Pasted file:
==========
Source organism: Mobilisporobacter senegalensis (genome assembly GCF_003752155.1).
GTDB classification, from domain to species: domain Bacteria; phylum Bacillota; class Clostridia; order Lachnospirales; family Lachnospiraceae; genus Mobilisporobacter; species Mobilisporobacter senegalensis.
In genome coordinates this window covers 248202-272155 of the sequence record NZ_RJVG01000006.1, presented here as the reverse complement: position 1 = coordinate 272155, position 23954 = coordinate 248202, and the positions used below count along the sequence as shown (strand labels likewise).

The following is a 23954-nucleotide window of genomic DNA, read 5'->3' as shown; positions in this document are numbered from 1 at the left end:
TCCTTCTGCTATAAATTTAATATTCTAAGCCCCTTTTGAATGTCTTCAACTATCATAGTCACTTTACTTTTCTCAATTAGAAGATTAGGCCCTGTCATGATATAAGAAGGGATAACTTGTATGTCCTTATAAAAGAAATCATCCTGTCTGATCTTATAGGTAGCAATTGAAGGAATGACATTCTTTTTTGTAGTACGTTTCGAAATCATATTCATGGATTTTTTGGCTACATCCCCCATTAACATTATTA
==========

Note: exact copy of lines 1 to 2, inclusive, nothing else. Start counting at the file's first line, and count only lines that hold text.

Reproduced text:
Source organism: Mobilisporobacter senegalensis (genome assembly GCF_003752155.1).
GTDB classification, from domain to species: domain Bacteria; phylum Bacillota; class Clostridia; order Lachnospirales; family Lachnospiraceae; genus Mobilisporobacter; species Mobilisporobacter senegalensis.